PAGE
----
Behind every successful CEO probably lurks at least one major regret. The best, or the luckiest, CEOs learn from their mistakes and get an opportunity to rectify them. But as we learned from the stories that company founders shared with us, even the ones who get a second chance can still feel the repercussions from their moves for years afterward. And the lessons they gleaned stay with them and influence their business decisions in sometimes surprising ways.
Regret 6: Not hiring an in-house recruiter
Company: T2 Systems (#394 on the 2000 Inc. 500), in Avon, Ind. Business: Designing software that tracks parking tickets CEO: Mike Simmons
For the first four years after its founding, T2 Systems doubled its revenues every year. In 1998, however, its growth reached critical mass, and CEO Mike Simmons found himself needing to double the number of employees, which then stood at 12. Lacking any kind of human resources department and faced with the "exorbitant fees" of outside recruiters, Simmons charged his three managers (and himself) with recruiting their own workforce. It was, he admits, a costly mistake.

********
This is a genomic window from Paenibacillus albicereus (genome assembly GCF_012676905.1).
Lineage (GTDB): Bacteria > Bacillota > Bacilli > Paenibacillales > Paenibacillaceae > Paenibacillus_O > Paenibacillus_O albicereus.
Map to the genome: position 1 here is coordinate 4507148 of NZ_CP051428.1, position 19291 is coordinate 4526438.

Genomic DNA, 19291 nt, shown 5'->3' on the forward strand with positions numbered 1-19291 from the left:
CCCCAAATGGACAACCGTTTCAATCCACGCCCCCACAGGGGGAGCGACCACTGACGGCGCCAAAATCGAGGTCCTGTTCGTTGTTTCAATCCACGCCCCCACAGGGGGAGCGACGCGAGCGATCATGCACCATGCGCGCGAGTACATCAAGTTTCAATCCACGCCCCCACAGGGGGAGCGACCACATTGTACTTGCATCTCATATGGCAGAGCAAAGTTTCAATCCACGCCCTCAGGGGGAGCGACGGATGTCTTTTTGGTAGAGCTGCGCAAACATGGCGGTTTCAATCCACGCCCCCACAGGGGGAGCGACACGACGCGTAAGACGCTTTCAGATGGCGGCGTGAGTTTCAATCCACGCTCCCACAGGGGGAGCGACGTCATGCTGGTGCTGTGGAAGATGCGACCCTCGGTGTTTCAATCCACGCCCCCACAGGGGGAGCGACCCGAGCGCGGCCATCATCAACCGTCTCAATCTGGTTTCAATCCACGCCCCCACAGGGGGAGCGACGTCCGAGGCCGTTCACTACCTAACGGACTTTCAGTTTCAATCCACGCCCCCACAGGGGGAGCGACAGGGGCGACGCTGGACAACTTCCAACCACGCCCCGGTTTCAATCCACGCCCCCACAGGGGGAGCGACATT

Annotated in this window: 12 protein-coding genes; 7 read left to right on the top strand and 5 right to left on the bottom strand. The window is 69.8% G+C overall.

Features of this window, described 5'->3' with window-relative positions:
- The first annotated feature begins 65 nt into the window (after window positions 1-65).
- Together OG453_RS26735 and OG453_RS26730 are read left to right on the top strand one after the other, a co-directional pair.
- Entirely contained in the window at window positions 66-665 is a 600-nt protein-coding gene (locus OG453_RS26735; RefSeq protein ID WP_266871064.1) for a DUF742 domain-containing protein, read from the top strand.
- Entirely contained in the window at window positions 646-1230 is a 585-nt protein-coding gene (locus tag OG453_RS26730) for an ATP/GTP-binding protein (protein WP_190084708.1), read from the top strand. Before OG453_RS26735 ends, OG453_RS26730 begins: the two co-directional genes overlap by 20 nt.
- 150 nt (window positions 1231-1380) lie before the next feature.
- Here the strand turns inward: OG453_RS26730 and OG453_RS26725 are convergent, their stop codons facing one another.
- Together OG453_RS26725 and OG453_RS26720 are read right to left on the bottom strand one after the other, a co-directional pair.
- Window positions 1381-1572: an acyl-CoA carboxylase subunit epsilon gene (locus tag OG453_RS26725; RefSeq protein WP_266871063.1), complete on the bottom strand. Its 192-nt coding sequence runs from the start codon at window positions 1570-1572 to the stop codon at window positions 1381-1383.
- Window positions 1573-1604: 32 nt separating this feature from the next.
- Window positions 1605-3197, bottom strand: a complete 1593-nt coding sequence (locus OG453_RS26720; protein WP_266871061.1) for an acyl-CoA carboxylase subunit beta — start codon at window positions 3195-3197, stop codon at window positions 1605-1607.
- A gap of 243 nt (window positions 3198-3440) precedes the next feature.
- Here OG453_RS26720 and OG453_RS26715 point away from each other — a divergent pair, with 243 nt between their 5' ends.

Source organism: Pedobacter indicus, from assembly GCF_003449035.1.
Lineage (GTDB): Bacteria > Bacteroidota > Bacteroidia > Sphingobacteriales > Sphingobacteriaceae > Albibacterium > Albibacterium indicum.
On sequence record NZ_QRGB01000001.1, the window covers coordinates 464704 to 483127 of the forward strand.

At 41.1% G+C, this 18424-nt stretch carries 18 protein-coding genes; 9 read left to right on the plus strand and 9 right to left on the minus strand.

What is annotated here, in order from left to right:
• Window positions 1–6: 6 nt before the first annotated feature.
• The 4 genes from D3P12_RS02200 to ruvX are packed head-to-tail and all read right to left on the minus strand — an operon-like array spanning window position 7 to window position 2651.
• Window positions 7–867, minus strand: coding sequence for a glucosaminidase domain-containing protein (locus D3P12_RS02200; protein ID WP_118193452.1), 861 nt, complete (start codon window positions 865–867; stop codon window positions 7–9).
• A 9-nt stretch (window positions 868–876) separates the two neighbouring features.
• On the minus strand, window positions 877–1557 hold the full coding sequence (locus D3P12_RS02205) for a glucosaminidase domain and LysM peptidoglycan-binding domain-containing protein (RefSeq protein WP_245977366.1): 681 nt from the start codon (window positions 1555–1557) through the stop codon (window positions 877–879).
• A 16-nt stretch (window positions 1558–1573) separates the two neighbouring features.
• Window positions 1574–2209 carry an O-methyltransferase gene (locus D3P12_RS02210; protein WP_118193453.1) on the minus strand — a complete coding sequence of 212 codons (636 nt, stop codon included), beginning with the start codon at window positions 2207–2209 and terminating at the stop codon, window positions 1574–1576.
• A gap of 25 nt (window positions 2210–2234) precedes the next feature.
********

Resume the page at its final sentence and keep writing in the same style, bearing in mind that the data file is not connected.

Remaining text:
"There were not enough people to do all the work there was," recalls Simmons. The recruiting process made matters worse because, he says, "it took the managers out of the work process." Instead, they were busy screening résumés, checking references, and traveling around the country to find qualified employees in the company's high-tech niche. "The talent pool for us is very small," Simmons explains. The ideal potential employee needs to know software plus the principles of the parking business.
Simmons did use several professional recruiters, who, for a total of $50,000 to $60,000 in fees, yielded only two or three hires. He realized he could have hired a full-time recruiter for that amount and gotten more bang for the buck. Finally, last year, he did just that, tapping one of the few outside recruiters who had really impressed him.
After his entire management team had spent a year hiring 12 people, the recruiter was able to match that number in about seven months. The company now has 44 employees. As soon as he had hired a recruiting manager, "our sales went up, our customer service went up, and our hiring became more efficient," says Simmons. "Most of all we had suffered because of the burnout factor for managers."
The recruiter, at his own request, has since moved over to a sales position. Simmons is going out for a round of additional funding and promises that one of his first hires after he gets that money will be a new in-house recruiter.